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Home: The Toast

Welcome back to Crush Cakes. When you sit around breathlessly swooning over your crushes nonstop like me, well…we are worldly people here, you know what happens next. I make cakes expressing my feelings for them, and then sit back and wait for my destiny to be fulfilled. It all makes perfect sense.

In 2007, I was deeply into LiveJournal. Without divulging too much about the Broadway communities I was part of, let’s just winkingly say that for someone living in isolated little New Zealand I had an awfully comprehensive knowledge of the different riffs that any given Elphaba might have done at the end of “Defying Gravity” in any given performance of Wicked in New York, London, or the national tours. (Side note: I was also part of a Livejournal group that published gently-to-aggressively snarky recaps of Babysitters Club and Sweet Valley High books. What a time to be alive.)

When I wasn’t crying over Idina Menzel’s existence, my voracious consumption of all things Broadway led me to a new show called In the Heights. A glowing, exciting, filled-with-love show. And here began my crush on Lin-Manuel Miranda, its creator, writer, and star. To clarify: do I want to make out with him? Well, no. But would I like to stare into his enormous eyes, deep and brown like the soft floor of a forest after an autumn rainfall — like a bowl of brownie batter made from scratch, not a boxed mix — those eyes which glint like a rockpool when the tide has just rushed in, brown like a small, warm puppy dog curling up to sleep — and have him maybe hug me and tell me I’m doing okay? Perhaps conveying this information in a freestyle rap that incorporates in-jokes that we’ve amassed during our rich, mutually rewarding friendship? Yes, yes I wo–

[Ed. note: Here the author fell into a frenzy of superlatives increasingly difficult to understand.]

Oh, come ON. Oh, come ON.

Anyway. You are very likely to know Lin-Manuel Miranda, rightfully so, from his massively successful Pulitzer- and Grammy-winning musical Hamilton, currently running on Broadway. I myself am forever walking into rooms all “I’m John Laurens in the place to be!” — but I discovered him through his first musical, and I strenuously recommend you explore it if you haven’t already. Want to cry and only have a minute to spare? Watch him rap his acceptance speech for the 2007 Tony award for Best Original Score for In the Heights. I watched it three times in a row while taking photos of this crush cake and I teared up every time; I then got tearful looking at these photos I took of it playing on my laptop. (By this point I may not be a sturdy benchmark for what a normal range of human emotions is, but I stand by my point.) Oh, but you want to cry and also have some time on your hands? Watch “Chasing Broadway Dreams,” the PBS Great Performances mini-documentary on In the Heights, which includes interviews with members of the original Broadway cast about their journey with the show and what it means to them. And of course, if you want to feel shivers like lemonade bubbles rising up your spine? Listen to literally anything from or related to Hamilton.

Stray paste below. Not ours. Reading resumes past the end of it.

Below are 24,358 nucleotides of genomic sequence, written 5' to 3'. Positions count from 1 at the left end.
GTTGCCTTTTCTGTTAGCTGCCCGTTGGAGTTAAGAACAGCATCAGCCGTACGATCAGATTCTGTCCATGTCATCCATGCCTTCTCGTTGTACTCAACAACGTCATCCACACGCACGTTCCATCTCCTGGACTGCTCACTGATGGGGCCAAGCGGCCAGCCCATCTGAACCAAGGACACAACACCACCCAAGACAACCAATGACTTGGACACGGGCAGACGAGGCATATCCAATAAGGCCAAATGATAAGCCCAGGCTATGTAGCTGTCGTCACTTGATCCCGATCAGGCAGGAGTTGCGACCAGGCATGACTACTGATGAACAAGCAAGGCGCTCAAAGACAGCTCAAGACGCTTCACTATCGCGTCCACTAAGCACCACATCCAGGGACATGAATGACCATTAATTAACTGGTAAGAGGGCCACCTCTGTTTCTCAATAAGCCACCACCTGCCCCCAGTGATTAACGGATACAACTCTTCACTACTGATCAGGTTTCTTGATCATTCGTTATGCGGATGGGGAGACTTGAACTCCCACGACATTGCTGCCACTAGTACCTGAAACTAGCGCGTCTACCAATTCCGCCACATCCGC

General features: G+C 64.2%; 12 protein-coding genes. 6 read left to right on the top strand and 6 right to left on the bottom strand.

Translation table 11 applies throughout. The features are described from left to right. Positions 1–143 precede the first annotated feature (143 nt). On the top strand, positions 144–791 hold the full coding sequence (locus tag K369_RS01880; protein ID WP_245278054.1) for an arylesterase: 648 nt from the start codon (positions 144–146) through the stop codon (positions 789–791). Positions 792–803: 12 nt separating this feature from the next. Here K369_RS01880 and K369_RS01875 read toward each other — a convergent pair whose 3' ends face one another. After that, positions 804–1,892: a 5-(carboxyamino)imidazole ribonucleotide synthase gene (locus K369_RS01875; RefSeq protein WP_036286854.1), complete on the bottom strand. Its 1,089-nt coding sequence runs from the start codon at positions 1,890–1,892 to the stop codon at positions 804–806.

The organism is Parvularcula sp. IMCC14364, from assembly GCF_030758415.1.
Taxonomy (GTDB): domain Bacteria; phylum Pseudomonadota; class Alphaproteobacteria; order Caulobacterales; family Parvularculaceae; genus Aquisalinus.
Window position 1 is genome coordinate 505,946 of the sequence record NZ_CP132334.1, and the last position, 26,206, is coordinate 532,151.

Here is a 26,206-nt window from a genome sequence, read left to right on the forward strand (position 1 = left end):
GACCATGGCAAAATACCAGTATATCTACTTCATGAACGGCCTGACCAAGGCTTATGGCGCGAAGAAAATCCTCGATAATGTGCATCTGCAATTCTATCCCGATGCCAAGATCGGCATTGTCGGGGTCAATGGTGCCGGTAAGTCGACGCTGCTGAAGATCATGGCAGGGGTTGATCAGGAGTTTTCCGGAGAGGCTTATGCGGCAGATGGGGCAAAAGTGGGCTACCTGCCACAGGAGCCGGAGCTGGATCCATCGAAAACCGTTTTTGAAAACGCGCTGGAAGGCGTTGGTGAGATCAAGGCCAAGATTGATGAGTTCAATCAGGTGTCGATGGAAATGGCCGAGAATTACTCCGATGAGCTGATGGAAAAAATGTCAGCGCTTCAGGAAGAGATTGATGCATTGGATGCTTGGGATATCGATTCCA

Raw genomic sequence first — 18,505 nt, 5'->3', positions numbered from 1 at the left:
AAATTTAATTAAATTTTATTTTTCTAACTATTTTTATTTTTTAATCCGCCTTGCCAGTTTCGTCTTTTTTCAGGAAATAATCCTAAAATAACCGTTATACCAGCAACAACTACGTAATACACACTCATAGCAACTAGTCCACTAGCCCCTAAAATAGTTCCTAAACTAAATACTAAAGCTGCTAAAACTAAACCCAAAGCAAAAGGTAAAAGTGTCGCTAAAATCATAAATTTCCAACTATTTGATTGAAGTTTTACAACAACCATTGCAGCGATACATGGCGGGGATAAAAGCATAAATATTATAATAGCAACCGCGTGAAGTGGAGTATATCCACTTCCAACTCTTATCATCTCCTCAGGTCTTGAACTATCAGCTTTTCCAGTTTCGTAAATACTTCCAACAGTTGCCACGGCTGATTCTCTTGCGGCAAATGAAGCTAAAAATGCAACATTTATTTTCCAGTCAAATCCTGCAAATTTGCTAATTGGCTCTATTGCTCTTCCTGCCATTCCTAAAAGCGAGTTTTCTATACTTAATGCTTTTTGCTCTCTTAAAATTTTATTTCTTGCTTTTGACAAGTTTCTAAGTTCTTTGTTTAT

lmm2

I was given some tiny caketins for my recent birthday and liked the idea of using them to make a layer cake that looked deceptively towering, a tiny cake with the ambition of a much larger one. This idea eventually became the cake I made and reverently dedicated to Miranda. Both of his musicals started off rather small and scrappy and ended up enormous — he wrote what would become In the Heights while a sophomore in college, and Hamilton started off as a mixtape. Look at him now.

This small-yet-tall cake is tinted with the taste of espresso, in reference to the coffee that Miranda’s character Usnavi sells at his bodega in In the Heights; the brown sugar creme fraiche frosting references nothing, but is incredibly delicious; and the honeycomb on top is mere affectation, but helps the cake reach even higher and its golden sparkle represents the million awards Lin will indubitably win.